Then middle age set in…while our immune memory was protecting us our childhood athleticism was also protecting us: from high blood pressure, diabetes and osteoporosis, stroke and heart attack. Our hands didn’t have a tremor, our heads did not droop, as much at least, and our coordination was intact…man I caught those keys before they hit the ground. Am I good or what? Then one day we didn’t catch them; in fact we tripped trying to do so and may have broken our wrist or bruised our derriere. And then, final insult, we even caught a cold!
This past Saturday I was over at Mary Burks’ LifewoRx (http://lifeworxfitness.com/index.html); they had a new crash-pad which was perfect for spotting some of my kids as they learned how to do a standing back flip. Then everyone wanted to try it too. They wanted to try even if it finally scared them enough not to try. By the way the bravest soul over there was a girl so this is not a macho story.
The fun, the terror, the desire of everyone there that afternoon reminded me of how exciting it can be to master a new physical challenge. Now ‘physical’ means the brain, the spine, the entire neurological, cardiopulmonary, musculoskeletal set of systems. A standing back flip is a ‘bang!’ wonderful expression of athleticism; it is also a wonderful, wordless experience of joy. The same is true of juggling, a floor kip or a Tango.
As a young gymnast we talked about ‘stunts’ and ‘tricks’ in one way and a ‘routine’ or ‘event’ in another. And this is the distinction I want to examine. It is one thing to ‘hit’ a peachbasket on the parallel bars and another related but very different thing to have a successful routine.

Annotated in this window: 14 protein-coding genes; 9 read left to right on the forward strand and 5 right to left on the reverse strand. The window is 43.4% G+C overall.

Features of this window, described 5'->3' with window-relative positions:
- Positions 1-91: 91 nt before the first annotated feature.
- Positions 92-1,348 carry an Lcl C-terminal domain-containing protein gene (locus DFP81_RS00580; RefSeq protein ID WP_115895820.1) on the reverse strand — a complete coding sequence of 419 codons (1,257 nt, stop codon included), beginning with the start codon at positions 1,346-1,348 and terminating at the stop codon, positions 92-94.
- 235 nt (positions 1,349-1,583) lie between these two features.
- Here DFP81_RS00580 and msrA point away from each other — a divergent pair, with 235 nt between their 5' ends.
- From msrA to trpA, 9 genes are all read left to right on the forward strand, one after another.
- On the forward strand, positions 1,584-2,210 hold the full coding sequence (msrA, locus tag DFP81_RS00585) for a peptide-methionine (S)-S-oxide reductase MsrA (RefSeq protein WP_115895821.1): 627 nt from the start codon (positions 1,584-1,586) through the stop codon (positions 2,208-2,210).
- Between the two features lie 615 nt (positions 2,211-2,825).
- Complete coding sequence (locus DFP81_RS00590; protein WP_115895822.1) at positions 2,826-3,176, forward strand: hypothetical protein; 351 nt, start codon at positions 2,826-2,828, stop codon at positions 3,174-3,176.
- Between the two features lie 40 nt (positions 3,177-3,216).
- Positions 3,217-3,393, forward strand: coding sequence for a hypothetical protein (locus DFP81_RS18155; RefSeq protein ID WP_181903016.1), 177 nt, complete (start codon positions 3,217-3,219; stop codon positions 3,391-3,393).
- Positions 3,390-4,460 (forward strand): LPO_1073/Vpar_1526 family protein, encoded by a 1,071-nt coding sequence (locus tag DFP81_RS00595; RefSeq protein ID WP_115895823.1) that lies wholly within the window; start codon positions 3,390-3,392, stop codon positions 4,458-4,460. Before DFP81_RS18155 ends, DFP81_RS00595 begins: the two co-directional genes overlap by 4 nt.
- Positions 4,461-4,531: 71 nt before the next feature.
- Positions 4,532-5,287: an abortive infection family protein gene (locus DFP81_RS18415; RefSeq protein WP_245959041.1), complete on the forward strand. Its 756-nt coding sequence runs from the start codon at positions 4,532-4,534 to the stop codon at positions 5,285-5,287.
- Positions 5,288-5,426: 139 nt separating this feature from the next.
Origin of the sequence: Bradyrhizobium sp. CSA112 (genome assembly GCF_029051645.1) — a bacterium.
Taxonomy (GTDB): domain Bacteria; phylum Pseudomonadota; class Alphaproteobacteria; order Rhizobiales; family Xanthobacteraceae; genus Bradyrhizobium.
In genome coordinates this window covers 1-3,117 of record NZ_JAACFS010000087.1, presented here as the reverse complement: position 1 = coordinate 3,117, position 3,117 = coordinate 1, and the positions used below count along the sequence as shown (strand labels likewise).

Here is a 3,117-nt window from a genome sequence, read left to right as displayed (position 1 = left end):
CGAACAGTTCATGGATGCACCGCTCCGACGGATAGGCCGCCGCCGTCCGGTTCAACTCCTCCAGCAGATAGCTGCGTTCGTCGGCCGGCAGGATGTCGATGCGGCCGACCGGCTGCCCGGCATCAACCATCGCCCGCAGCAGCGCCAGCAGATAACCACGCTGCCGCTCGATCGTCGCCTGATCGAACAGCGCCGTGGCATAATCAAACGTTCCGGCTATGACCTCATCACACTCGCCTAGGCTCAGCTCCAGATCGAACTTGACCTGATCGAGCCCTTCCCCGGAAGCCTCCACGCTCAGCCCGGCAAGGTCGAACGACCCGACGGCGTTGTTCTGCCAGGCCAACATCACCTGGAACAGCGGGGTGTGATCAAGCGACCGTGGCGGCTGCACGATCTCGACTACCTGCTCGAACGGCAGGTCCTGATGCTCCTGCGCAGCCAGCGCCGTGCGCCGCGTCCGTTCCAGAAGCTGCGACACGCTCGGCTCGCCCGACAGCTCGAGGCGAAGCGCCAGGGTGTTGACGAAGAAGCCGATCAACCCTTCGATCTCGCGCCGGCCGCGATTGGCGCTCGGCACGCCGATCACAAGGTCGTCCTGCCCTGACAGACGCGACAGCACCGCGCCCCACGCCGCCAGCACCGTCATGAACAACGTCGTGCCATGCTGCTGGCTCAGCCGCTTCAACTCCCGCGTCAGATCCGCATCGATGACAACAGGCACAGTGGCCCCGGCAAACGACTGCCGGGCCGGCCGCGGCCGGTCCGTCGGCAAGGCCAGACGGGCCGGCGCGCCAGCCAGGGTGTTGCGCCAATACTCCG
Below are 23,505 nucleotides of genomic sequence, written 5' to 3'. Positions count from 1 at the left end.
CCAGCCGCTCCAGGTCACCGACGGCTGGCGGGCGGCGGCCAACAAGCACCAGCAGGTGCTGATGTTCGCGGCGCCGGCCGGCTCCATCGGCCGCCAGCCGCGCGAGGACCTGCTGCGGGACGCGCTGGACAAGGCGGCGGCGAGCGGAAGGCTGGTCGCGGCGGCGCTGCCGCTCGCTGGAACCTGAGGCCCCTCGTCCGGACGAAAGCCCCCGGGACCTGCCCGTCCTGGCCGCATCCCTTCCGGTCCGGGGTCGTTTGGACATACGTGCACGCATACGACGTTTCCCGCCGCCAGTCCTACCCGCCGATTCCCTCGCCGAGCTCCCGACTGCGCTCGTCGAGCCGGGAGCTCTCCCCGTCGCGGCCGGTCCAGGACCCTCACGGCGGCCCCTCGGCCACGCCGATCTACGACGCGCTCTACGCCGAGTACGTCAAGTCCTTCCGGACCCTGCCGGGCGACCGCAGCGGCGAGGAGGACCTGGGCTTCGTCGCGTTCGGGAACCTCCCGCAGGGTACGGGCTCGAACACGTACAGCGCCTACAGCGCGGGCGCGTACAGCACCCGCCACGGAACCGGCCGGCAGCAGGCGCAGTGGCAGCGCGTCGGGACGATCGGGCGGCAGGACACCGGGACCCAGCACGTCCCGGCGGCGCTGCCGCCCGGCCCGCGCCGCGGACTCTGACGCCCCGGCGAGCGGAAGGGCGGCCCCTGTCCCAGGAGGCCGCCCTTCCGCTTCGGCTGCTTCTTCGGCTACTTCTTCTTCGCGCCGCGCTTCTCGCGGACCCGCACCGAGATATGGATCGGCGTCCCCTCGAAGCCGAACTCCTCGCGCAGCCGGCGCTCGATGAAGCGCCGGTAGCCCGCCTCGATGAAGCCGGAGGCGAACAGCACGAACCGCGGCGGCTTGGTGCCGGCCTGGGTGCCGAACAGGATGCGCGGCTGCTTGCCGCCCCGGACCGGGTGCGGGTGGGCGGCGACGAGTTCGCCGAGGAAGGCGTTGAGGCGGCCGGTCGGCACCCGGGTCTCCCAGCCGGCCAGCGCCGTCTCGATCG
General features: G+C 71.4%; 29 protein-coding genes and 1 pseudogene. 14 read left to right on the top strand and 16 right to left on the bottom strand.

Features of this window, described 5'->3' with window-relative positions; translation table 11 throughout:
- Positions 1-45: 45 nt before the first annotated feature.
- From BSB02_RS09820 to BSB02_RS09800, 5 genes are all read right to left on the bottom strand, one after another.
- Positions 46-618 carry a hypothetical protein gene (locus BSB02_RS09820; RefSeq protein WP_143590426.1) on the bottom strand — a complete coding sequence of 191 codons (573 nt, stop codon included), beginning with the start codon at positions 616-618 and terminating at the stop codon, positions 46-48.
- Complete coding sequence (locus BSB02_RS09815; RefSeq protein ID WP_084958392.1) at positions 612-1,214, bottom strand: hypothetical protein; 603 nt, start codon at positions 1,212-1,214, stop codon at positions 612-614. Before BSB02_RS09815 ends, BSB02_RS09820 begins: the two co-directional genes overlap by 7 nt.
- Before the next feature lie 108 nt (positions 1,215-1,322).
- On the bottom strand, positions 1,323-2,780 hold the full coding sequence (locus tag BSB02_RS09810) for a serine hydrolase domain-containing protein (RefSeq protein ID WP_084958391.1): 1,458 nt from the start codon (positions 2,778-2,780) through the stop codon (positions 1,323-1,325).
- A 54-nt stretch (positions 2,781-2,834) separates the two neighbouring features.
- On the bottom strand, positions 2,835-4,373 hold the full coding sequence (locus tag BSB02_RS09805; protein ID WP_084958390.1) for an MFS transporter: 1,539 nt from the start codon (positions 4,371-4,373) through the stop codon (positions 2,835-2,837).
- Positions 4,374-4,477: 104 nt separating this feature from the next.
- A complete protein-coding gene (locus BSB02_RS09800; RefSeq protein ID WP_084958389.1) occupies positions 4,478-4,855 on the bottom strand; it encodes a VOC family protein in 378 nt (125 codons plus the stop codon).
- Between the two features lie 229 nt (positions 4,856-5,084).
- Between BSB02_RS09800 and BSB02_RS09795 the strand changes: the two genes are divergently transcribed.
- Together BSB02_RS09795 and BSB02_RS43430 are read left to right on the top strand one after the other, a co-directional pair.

Your coordination, like your immune repertoire, is renewable. Your strength and mass and bone density too. But sometimes just going to the gym or your favorite hill can be just one repetition too many. And then that can turn into months or years of not doing anything. Nothing. Just getting old and frail; even if you are only 30. Don’t think so, can’t happen to you? Well, take it from an old musclehead doc, it can. And here is where juggling or a standing back flip comes into the picture.
Pick something: juggle three balls, a standing back flip, ‘ward off left’ from your Tai Chi of yesteryear; then make it perfect. Make it that ‘bang!’ of physical joy.
You are not too old to juggle or even do a standing back flip. Now it is too late to become a gymnast, too late to be a great dancer but it is not too late to do a floor kip, juggle, ‘ward off left’, or any of a number of ‘bang!’ stunts or tricks of joy.
And here is the best part; simply wanting to can be the fuel of desire that can turn on everything else. Would you like to do a standing back flip? Always wanted to? Didn’t do it then and think you can’t now? Baloney!! You can. Now, you may need to lose 20 pounds of fat, you may need to strengthen that creaky old knee and become more limber; but shouldn’t you do these things anyway?
At least learn to juggle. Even keeping 3 balls up in the air for a full minute can be a real thrill.
Smile, Have Fun, God Speed,
PS If enough people are interested I will see that someone around here has a spotting belt so that you can learn to do a back flip. I’m going to do it…again.